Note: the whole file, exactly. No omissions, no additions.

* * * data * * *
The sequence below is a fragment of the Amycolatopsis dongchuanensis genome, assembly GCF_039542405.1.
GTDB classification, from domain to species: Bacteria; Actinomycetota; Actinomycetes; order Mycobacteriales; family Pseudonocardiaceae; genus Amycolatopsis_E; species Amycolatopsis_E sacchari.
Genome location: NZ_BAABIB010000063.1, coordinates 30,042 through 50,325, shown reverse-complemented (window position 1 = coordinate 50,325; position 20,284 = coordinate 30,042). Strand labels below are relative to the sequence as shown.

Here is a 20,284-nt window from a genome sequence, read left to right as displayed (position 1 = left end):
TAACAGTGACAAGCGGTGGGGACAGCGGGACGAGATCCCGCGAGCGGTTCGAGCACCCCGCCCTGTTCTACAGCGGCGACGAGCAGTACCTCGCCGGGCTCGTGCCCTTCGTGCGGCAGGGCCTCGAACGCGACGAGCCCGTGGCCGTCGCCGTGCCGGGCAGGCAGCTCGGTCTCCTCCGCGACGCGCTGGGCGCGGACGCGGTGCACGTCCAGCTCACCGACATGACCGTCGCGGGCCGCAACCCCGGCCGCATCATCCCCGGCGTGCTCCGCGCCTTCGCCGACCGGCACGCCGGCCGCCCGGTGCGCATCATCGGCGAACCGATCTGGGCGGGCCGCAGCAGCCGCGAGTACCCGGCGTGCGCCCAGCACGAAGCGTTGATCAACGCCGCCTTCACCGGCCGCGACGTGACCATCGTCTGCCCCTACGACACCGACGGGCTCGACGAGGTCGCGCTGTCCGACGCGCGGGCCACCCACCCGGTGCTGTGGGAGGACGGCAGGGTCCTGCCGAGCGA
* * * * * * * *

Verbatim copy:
The sequence below is a fragment of the Amycolatopsis dongchuanensis genome, assembly GCF_039542405.1.
GTDB classification, from domain to species: Bacteria; Actinomycetota; Actinomycetes; order Mycobacteriales; family Pseudonocardiaceae; genus Amycolatopsis_E; species Amycolatopsis_E sacchari.
Genome location: NZ_BAABIB010000063.1, coordinates 30,042 through 50,325, shown reverse-complemented (window position 1 = coordinate 50,325; position 20,284 = coordinate 30,042). Strand labels below are relative to the sequence as shown.

Here is a 20,284-nt window from a genome sequence, read left to right as displayed (position 1 = left end):
TAACAGTGACAAGCGGTGGGGACAGCGGGACGAGATCCCGCGAGCGGTTCGAGCACCCCGCCCTGTTCTACAGCGGCGACGAGCAGTACCTCGCCGGGCTCGTGCCCTTCGTGCGGCAGGGCCTCGAACGCGACGAGCCCGTGGCCGTCGCCGTGCCGGGCAGGCAGCTCGGTCTCCTCCGCGACGCGCTGGGCGCGGACGCGGTGCACGTCCAGCTCACCGACATGACCGTCGCGGGCCGCAACCCCGGCCGCATCATCCCCGGCGTGCTCCGCGCCTTCGCCGACCGGCACGCCGGCCGCCCGGTGCGCATCATCGGCGAACCGATCTGGGCGGGCCGCAGCAGCCGCGAGTACCCGGCGTGCGCCCAGCACGAAGCGTTGATCAACGCCGCCTTCACCGGCCGCGACGTGACCATCGTCTGCCCCTACGACACCGACGGGCTCGACGAGGTCGCGCTGTCCGACGCGCGGGCCACCCACCCGGTGCTGTGGGAGGACGGCAGGGTCCTGCCGAGCGA